Homebrew Letís Make a Hexcrawl Setting - Page 23
  1. #221
    The Gnomes in the Walls
    Additional information about hex 29.14

    Far, far in the past, before the gods went to war, the one called Alberon who was not yet a god commissioned the construction of his city walls. It was the dwarves he called upon to make them, for none build like the dwarves, but it was the giants who provided the materials. In exchange for a marvellous gift, the giants agreed to supply the dwarves with Giants' Mortar. It was well known in those days that this was a euphemism; the giants had the same mortar as everyone else, the difference was in the gnomes who came with it.

    Inside the walls of the City of Many Windows were built a thousand tiny tunnels and chambers for gnomes to dwell in. Such is the skilled masonry of the gnomes that they are able to sustain the walls they inhabit indefinitely, rebuilding any breaches and repairing all wear and tear. Those who made war on the giants in those days would knock down their walls with catapults on one day, only to find them totally rebuilt on the morrow. Thus it was that the City grew proud of their fearsome battlements.

    But much later, during the Chimerical Siege and after the Shutters had been closed, it was the walls that betrayed the city. At the crucial moment, when the armies of Blackhorn (39.32) surrounded the city, the gnomes betrayed their ancient contract and let the walls crumble. Only through the efforts of the Soiled Champion was the attack subsequently repelled. During this battle it was the dwarven quarter of the city that was hit hardest, being almost completely razed to the ground. Even to this day few dwarves dwell in the Shuttered City. The dwarven king, Daram Os, was mortally wounded, but with his dying breath he cursed the gnomes who had betrayed him. Butchered by the vengeful men of Shuttered, the gnomes' spirits were trapped in the walls and forced to continue in death the work that they failed to complete in life.

    Today, it is whispered that the ghosts of the gnomes can still be heard tapping on the inside of the walls on moonless nights. As the Shuttered City sinks into the earth, the gnomes build the walls up higher, giving the impression that they are not sinking at all. The deep dwarves who visit the walls on a yearly basis are not architects; they are descendants of Daram Os, ensuring that his death-curse remains strong.

    Hooks:
    - What was Alberon before he was a god?
    - What was the gift given to the giants? Is it still around (i.e. stealable)?
    - Who made war on the giants in those ancient days?
    - We know that Blackhorn's Maze was an outpost for the minotaur army, but who was Blackhorn himself? (Herself?)
    - Who was the Soiled Champion and how did he repel the minotaurs?
    - What is built on the dwarven quarter of the City now?
    - What would happen if the descendants of Daram Os were interrupted? Would the gnome ghosts be released from the walls?
    - There are other wall-dwelling gnomes even in the present day. What do they think about the walls of Shuttered?

  2. #222
    I also noticed that the entry for Blackhorn's Maze stated that the Burning Lands were previously verdant, until they were scorched by the fire of Tiamat's severed head. But my entry for Jarmond of the Knife said that the Burning Lands had previously been frozen. So...

    The Cavern Out of Time (39.31)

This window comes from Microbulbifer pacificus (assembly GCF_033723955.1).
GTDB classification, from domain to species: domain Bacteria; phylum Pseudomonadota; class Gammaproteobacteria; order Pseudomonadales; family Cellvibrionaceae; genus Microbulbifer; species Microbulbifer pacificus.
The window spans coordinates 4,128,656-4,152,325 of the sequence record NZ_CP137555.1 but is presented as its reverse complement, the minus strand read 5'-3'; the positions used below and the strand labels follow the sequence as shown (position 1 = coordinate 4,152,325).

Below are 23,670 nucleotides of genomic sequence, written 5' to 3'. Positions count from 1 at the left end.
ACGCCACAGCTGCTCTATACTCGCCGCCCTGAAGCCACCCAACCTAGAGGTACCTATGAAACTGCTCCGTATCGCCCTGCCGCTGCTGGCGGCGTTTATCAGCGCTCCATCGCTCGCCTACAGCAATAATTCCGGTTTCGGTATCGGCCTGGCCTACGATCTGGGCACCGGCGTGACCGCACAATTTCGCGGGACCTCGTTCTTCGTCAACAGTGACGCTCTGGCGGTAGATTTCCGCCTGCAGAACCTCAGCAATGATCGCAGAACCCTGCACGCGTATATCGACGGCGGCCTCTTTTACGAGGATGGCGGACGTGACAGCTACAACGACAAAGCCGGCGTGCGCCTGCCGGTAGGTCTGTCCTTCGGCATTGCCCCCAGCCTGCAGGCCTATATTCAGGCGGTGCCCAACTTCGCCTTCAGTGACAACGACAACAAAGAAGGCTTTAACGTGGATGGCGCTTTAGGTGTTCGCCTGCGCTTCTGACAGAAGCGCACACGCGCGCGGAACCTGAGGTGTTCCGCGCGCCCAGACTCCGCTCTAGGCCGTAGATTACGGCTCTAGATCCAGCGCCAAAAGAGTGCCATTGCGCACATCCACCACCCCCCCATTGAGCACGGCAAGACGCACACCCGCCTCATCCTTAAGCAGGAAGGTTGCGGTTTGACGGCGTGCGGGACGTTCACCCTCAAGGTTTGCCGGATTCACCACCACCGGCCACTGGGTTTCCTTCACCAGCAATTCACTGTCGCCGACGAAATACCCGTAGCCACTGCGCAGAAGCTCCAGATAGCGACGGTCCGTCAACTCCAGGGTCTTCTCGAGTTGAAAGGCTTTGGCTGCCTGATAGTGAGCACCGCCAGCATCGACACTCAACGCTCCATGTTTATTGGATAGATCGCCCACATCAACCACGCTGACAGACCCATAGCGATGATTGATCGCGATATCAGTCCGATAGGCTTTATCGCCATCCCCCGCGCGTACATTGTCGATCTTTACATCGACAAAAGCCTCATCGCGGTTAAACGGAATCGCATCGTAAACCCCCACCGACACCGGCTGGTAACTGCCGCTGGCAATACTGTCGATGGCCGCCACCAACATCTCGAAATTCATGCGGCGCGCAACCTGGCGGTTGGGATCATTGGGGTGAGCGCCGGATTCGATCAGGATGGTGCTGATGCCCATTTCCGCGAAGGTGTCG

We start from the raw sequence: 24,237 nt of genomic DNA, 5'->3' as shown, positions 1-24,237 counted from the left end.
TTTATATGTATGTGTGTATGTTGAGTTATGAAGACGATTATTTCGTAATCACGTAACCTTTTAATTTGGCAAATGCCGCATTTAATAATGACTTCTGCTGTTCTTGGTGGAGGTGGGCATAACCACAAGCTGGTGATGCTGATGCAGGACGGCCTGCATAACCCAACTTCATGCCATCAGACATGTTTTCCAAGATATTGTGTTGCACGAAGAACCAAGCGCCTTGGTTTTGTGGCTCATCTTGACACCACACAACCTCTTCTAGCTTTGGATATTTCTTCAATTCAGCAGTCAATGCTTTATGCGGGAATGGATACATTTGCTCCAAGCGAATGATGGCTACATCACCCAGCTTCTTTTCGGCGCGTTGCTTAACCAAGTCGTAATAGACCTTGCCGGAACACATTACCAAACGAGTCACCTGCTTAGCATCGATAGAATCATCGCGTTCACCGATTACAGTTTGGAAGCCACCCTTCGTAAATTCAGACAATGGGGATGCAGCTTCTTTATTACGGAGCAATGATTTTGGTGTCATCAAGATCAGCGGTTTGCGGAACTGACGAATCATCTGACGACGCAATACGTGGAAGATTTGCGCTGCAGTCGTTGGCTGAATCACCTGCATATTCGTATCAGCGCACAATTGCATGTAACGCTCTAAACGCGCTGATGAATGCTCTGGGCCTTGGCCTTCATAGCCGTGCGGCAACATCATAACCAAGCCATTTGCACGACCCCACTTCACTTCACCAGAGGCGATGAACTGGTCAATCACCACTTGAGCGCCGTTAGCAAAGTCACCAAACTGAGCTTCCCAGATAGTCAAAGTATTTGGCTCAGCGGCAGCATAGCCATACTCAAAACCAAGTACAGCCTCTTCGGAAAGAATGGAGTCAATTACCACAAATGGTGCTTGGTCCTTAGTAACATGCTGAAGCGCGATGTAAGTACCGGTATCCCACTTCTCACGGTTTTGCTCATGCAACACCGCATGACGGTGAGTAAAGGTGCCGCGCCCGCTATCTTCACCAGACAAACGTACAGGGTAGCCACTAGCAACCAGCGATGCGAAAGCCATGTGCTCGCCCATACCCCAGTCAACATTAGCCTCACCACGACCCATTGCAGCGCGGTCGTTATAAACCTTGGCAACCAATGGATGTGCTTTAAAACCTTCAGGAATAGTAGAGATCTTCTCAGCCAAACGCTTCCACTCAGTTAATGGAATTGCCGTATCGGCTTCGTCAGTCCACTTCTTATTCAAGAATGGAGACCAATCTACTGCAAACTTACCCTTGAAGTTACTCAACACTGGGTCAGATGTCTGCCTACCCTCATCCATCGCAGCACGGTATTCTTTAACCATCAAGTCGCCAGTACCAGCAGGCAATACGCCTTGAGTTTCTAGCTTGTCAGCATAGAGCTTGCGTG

The lands directly north of Blackhorn's Maze (39.32) are glazed flat, as though everything has been melted together into one. The heat from the Maze prevents any life from flourishing here. The minotaurs say the land became this way because it was scorched by the trailing blood from Tiamat's severed head. The gnolls dispute this assertion (often vigorously and with weapons).

    However it came about, this glassy wasteland conceals beneath it an astonishing secret: a cavern where the climate conditions of prehistoric times are preserved. In those days, they were not the Burning Lands but the Lands of Verdant Snow. All men had heard tales of the beautiful iceplants, which grew just like normal plants but were made of crystalline fractals and bore fruits that would melt in the northern sun. It appears that the iceplants were all wiped out by the sudden climate change after the fall of Bergolast, but in this sunken cavern they have mysteriously survived.

    Only one report has been received of the place, from a band of brash young gnolls. The bard of their party composed a short Lowing saga to describe how they descended the stone stairs to the underground forest, felt the cold burning their fur, and saw between the trees a mysterious pale figure beckoning. One of their number followed the figure, and was never seen again; his death is the subject of the Lowing.

    Despite this grim report, there are rumours of an eccentric botanist in Blind Midshotgatepool who will pay good money for a specimen of ice flora. He plans to reintroduce it to the colder climes of the northern mountains, though perhaps this is unwise; the histories tell that when the south was still cold, the iceplants quickly overran every other form of flora in their path.

    Hooks:
    - Tell me about the 'disputes' between minotaurs and gnolls.
    - What varieties of ice flora exist?
    - Why is the sunken cavern still cold? Is it something to do with the pale figure?
    - Who is this botanist and why does he want a sample of ice flora?

    Re: the island proposition. I'm kind of keen to develop the idea of Andara, the kingdom sunk beneath the waves of the Keening Sea. Maybe the opening hook could be some sort of Andaran ruins?
    Also, maybe we could make a policy that the three regulars (me, Daztur, Sanglorian) won't post anything to the island thread, leave it open for other contributors...

  3. #223